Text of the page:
Only a week ago, the market encountered a period of great difficulty, in large part caused by concern that smartphone demand was on the wane. Expectations had Apple (AAPL) releasing weak numbers and cutting its forecasts. In fact, a number of suppliers for Apple parts, like Taiwan Semiconductors (TSM) even reported a slowdown in orders from Apple.
When Apple ultimately reported solid figures this past Tuesday, the stock opened at a gap up, successfully holding on to its gains; the strength, though, didn’t succeed in spreading to the rest of the market. In effect, on Thursday, the large Wall Street indexes seemed to be entirely at a loss and only a significant intraday reversal succeeding in improving the overall environment. Eventually, on Friday, buyers came back to life after the news release that Warren Buffett had increased his holdings in Apple in the first quarter by 75 million shares. That was enough to propel Apple 4% higher to an all-time high, carrying along with it a battery of other tech stocks. Apple ended the week at $183.33, with weekly gains of 13.3%, recording its best trading week since October ’11. The tech sector (XLK) surged on Friday by almost 2%, closing the week up 3.2% in its first positive trading week in 3 weeks.
At the same time, Friday’s positive movement wasn’t enough to salvage the week, which ended down for the S&P 500. The S&P 500 slipped 0.2% on the week, the Dow Jones likely closing slightly down, by 0.18%. The tech-leaning NASDAQ succeeded in ending the week nicely up by 1.72%.
It could be that the most positive thing we saw in Friday’s movement was the true momentum. Traders chased after stocks, and it wasn’t hard to find stocks that rallied significantly, trading up a high percentage. Amazon (AMZN) and Netflix (NFLX) each soared over 8%. The Buffett news prompted buying, not selling. That could be the most important to take out of last week. The problem in the market had been that good news was creating selling, not buying pressure.
The large indexes are still up against their fair share of problems. The S&P 500 has been trapped, bouncing back and forth like a ping pong ball between the 50-period EMA which has checked priced movement on the upside, and the 200-period EMA which has constituted strong support since the end of January; the last time it did so was this past Thursday. The more support levels are tested time and time again, they become weaker, market players becoming more and more testy.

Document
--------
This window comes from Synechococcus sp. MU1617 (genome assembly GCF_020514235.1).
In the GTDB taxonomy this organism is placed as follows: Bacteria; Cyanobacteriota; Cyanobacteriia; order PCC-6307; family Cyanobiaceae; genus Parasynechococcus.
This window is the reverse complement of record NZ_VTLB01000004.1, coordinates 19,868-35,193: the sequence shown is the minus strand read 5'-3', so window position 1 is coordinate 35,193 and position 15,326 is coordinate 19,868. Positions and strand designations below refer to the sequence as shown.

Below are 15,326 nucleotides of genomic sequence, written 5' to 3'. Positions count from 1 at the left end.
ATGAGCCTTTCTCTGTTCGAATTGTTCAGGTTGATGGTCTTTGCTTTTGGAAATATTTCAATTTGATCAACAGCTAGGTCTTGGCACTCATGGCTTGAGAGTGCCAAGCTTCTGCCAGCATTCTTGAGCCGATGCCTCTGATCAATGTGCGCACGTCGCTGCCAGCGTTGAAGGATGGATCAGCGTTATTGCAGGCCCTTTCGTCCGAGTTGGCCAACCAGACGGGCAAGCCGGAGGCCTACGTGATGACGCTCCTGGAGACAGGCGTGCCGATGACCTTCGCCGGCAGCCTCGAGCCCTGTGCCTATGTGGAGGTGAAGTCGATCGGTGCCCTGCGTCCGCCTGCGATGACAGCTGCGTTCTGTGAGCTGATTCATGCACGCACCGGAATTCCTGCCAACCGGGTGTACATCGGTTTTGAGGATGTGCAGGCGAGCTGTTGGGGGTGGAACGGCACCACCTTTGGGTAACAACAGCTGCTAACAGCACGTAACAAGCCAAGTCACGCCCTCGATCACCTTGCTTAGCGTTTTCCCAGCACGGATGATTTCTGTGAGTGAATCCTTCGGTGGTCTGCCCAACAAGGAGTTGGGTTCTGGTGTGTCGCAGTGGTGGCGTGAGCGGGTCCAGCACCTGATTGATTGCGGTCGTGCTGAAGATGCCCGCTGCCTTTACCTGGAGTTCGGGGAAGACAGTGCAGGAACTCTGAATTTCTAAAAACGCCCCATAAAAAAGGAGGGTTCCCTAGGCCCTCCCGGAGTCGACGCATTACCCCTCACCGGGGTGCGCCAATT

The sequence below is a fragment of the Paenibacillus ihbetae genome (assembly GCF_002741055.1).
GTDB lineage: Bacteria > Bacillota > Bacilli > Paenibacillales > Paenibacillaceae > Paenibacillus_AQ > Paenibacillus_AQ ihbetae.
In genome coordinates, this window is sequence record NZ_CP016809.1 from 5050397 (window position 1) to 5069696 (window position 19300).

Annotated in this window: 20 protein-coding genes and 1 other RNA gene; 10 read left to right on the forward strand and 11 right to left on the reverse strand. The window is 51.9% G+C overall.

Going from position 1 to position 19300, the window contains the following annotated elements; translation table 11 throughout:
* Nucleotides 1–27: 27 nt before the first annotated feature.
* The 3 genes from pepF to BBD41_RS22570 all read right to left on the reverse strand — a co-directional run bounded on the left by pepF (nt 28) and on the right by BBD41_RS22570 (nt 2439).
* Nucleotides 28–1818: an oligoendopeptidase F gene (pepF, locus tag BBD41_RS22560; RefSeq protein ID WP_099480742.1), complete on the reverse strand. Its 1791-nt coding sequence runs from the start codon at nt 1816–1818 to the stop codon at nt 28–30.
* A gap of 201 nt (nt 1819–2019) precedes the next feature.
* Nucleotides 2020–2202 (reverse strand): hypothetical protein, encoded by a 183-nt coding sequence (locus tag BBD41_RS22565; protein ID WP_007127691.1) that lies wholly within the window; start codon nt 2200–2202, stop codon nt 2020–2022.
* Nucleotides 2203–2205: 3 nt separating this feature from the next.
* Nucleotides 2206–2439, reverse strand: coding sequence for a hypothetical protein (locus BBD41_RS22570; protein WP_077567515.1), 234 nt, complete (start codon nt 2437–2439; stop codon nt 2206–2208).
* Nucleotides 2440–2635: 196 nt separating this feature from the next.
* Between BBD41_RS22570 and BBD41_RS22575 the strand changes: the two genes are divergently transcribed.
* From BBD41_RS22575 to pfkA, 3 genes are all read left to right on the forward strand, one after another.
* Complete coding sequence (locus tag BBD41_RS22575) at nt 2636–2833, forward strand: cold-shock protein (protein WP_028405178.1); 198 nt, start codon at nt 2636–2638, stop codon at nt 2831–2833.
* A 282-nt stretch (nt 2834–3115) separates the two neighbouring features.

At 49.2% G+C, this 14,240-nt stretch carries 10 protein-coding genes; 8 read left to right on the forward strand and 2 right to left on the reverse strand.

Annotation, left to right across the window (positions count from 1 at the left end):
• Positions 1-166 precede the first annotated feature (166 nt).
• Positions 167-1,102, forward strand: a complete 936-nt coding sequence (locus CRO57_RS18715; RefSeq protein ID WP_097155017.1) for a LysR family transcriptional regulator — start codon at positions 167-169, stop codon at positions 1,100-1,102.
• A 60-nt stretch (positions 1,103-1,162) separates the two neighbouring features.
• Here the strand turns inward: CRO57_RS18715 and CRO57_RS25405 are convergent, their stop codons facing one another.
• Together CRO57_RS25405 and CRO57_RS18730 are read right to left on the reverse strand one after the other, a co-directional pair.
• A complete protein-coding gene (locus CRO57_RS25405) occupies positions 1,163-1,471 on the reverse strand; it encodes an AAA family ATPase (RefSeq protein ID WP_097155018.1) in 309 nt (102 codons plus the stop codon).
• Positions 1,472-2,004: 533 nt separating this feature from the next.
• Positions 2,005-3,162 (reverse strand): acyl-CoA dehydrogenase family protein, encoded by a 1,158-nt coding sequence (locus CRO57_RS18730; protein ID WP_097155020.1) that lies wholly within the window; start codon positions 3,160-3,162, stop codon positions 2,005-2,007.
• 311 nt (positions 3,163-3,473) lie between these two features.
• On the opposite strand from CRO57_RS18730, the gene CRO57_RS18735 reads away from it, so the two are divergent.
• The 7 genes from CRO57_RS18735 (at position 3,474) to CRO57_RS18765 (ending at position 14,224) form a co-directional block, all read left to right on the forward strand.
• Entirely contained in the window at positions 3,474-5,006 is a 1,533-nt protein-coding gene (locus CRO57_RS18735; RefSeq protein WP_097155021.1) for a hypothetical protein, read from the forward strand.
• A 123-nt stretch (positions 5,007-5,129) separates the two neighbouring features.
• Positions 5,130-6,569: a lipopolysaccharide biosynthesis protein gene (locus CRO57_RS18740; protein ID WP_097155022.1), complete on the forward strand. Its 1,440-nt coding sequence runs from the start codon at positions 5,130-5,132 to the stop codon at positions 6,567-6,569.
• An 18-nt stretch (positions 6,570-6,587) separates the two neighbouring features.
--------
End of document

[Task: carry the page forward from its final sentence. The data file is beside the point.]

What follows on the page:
This coming week, Wall Street will once again need to grapple with new trade developments vis a vis China, and the high prospect of a price retreat in the event a deal isn’t reached. Likewise, inflation has again entered center-stage after the April employment report was released on Friday. Employment figures fell short of the Street’s projections, coming out at 164 thousand new hires, a good deal short of the 192 thousand consensus. The unemployment rate fell to just 3.9%.
Our concern at present is that it’s going to be a rocky ride this coming week, and were the S&P 500 to continue to climb in an upward V pattern, it would be rather surprising, though we can’t say we haven’t been surprised before. There are two key technical level that will determine the trajectory of the next movement on the SPY: a breakup of the 272 point level on the upside or if things get ugly, a breakout of the 253 point level on the downside.
All-in-all, the market’s movement has still reflected a fair share of apathy given the good earnings season – and traders have continued to wonder whether looking forward, fundamentals will weaken, adapting themselves to current price levels, or alternatively, whether stocks will rally to catch up with the underlying strength of the strong numbers.